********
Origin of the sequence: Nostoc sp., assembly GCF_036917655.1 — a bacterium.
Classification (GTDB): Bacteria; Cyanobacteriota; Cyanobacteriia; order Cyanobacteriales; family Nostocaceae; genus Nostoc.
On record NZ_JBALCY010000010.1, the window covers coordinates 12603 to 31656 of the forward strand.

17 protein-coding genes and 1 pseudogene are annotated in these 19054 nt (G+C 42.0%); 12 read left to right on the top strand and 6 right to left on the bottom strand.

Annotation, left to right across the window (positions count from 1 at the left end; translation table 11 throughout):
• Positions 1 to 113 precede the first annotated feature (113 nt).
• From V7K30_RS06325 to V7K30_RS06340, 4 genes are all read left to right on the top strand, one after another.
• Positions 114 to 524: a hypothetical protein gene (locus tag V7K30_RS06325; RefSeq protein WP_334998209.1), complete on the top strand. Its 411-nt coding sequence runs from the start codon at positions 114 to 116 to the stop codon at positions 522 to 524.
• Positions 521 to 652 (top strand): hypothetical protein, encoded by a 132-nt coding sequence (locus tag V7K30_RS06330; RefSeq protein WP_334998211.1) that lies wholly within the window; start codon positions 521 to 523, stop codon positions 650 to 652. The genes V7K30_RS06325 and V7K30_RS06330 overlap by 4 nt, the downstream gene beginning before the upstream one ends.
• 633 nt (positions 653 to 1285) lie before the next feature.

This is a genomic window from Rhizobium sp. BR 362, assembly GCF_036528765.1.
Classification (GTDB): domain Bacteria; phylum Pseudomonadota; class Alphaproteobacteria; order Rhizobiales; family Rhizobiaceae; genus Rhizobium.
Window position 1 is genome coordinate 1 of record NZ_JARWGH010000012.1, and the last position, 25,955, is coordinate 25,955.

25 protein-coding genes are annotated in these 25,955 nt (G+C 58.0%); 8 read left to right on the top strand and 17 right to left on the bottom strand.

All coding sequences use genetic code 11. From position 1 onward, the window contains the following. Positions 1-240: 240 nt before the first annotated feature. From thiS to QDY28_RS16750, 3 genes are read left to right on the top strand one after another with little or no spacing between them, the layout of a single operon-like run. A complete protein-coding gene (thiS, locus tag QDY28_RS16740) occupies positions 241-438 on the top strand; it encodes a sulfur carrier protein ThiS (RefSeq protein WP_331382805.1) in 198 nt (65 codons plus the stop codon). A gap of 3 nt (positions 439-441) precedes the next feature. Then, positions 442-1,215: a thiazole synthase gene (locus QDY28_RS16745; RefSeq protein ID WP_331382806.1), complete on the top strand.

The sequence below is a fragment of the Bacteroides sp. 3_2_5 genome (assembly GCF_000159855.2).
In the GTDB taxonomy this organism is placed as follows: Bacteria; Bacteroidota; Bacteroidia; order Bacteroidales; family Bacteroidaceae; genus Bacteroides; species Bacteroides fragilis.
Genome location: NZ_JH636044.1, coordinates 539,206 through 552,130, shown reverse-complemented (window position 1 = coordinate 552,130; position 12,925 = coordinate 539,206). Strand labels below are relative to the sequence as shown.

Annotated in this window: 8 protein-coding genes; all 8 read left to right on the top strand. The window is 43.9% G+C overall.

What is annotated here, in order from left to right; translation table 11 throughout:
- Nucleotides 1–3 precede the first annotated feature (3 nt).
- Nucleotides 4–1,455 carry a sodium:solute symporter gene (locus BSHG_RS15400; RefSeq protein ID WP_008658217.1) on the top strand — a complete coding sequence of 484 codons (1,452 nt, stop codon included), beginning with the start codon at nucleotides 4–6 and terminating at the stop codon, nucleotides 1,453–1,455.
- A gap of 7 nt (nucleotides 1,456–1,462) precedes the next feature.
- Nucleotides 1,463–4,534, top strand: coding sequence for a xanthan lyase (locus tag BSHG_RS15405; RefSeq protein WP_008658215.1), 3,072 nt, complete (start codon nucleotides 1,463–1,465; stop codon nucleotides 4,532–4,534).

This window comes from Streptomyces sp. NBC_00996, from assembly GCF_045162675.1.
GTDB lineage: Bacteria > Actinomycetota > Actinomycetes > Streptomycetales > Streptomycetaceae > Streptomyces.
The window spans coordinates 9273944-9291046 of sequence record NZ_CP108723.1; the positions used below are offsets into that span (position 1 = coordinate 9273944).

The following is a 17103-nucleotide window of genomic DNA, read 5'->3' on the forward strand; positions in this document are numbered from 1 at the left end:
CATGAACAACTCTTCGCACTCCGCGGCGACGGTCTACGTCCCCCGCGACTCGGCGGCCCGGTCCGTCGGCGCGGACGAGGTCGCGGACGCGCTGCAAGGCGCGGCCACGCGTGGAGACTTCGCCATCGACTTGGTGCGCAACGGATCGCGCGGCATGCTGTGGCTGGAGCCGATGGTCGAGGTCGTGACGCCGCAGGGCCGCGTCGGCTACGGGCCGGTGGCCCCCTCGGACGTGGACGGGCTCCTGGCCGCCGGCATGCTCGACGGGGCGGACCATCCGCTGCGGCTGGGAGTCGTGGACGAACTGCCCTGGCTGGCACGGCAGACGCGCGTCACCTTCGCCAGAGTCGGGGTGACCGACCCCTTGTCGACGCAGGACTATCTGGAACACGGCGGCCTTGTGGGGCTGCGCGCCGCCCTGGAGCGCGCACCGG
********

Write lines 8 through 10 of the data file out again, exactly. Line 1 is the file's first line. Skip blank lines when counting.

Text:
• Positions 114 to 524: a hypothetical protein gene (locus tag V7K30_RS06325; RefSeq protein WP_334998209.1), complete on the top strand. Its 411-nt coding sequence runs from the start codon at positions 114 to 116 to the stop codon at positions 522 to 524.
• Positions 521 to 652 (top strand): hypothetical protein, encoded by a 132-nt coding sequence (locus tag V7K30_RS06330; RefSeq protein WP_334998211.1) that lies wholly within the window; start codon positions 521 to 523, stop codon positions 650 to 652. The genes V7K30_RS06325 and V7K30_RS06330 overlap by 4 nt, the downstream gene beginning before the upstream one ends.
• 633 nt (positions 653 to 1285) lie before the next feature.